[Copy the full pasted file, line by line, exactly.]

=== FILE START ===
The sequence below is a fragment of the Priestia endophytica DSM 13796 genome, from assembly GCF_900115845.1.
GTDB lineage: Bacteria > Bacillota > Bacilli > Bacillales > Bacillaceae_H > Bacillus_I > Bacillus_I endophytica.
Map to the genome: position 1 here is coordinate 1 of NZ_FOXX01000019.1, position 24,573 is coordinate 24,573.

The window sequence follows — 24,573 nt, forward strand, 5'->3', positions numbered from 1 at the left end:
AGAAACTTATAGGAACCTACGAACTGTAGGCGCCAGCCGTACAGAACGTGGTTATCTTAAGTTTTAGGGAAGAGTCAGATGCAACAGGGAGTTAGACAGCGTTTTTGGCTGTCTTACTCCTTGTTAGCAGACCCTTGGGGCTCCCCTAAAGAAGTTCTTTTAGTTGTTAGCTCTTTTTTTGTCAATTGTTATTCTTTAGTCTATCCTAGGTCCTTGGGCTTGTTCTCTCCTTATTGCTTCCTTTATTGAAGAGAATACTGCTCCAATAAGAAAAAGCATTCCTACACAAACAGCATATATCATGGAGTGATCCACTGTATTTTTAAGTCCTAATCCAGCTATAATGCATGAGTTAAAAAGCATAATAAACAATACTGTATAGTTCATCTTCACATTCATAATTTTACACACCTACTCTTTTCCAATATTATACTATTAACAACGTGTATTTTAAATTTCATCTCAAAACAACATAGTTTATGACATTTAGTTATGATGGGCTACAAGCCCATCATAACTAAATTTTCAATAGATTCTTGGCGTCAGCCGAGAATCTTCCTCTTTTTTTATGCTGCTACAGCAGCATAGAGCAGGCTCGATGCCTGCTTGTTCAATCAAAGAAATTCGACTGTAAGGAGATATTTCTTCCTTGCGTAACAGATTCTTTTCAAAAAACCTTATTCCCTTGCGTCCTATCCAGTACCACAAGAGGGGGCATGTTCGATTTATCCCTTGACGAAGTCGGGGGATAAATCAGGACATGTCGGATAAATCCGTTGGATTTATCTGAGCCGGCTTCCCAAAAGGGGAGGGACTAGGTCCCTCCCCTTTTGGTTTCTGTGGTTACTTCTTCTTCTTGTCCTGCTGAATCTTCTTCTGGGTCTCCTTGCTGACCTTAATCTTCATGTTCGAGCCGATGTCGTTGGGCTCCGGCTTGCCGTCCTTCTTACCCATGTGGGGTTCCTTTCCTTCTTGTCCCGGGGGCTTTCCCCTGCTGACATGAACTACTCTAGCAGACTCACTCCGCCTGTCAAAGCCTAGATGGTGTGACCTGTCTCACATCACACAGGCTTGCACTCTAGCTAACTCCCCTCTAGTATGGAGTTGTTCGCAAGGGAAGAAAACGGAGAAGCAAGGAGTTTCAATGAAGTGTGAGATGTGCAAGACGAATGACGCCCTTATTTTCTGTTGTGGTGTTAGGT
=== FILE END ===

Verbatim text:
The sequence below is a fragment of the Priestia endophytica DSM 13796 genome, from assembly GCF_900115845.1.
GTDB lineage: Bacteria > Bacillota > Bacilli > Bacillales > Bacillaceae_H > Bacillus_I > Bacillus_I endophytica.
Map to the genome: position 1 here is coordinate 1 of NZ_FOXX01000019.1, position 24,573 is coordinate 24,573.

The window sequence follows — 24,573 nt, forward strand, 5'->3', positions numbered from 1 at the left end:
AGAAACTTATAGGAACCTACGAACTGTAGGCGCCAGCCGTACAGAACGTGGTTATCTTAAGTTTTAGGGAAGAGTCAGATGCAACAGGGAGTTAGACAGCGTTTTTGGCTGTCTTACTCCTTGTTAGCAGACCCTTGGGGCTCCCCTAAAGAAGTTCTTTTAGTTGTTAGCTCTTTTTTTGTCAATTGTTATTCTTTAGTCTATCCTAGGTCCTTGGGCTTGTTCTCTCCTTATTGCTTCCTTTATTGAAGAGAATACTGCTCCAATAAGAAAAAGCATTCCTACACAAACAGCATATATCATGGAGTGATCCACTGTATTTTTAAGTCCTAATCCAGCTATAATGCATGAGTTAAAAAGCATAATAAACAATACTGTATAGTTCATCTTCACATTCATAATTTTACACACCTACTCTTTTCCAATATTATACTATTAACAACGTGTATTTTAAATTTCATCTCAAAACAACATAGTTTATGACATTTAGTTATGATGGGCTACAAGCCCATCATAACTAAATTTTCAATAGATTCTTGGCGTCAGCCGAGAATCTTCCTCTTTTTTTATGCTGCTACAGCAGCATAGAGCAGGCTCGATGCCTGCTTGTTCAATCAAAGAAATTCGACTGTAAGGAGATATTTCTTCCTTGCGTAACAGATTCTTTTCAAAAAACCTTATTCCCTTGCGTCCTATCCAGTACCACAAGAGGGGGCATGTTCGATTTATCCCTTGACGAAGTCGGGGGATAAATCAGGACATGTCGGATAAATCCGTTGGATTTATCTGAGCCGGCTTCCCAAAAGGGGAGGGACTAGGTCCCTCCCCTTTTGGTTTCTGTGGTTACTTCTTCTTCTTGTCCTGCTGAATCTTCTTCTGGGTCTCCTTGCTGACCTTAATCTTCATGTTCGAGCCGATGTCGTTGGGCTCCGGCTTGCCGTCCTTCTTACCCATGTGGGGTTCCTTTCCTTCTTGTCCCGGGGGCTTTCCCCTGCTGACATGAACTACTCTAGCAGACTCACTCCGCCTGTCAAAGCCTAGATGGTGTGACCTGTCTCACATCACACAGGCTTGCACTCTAGCTAACTCCCCTCTAGTATGGAGTTGTTCGCAAGGGAAGAAAACGGAGAAGCAAGGAGTTTCAATGAAGTGTGAGATGTGCAAGACGAATGACGCCCTTATTTTCTGTTGTGGTGTTAGGT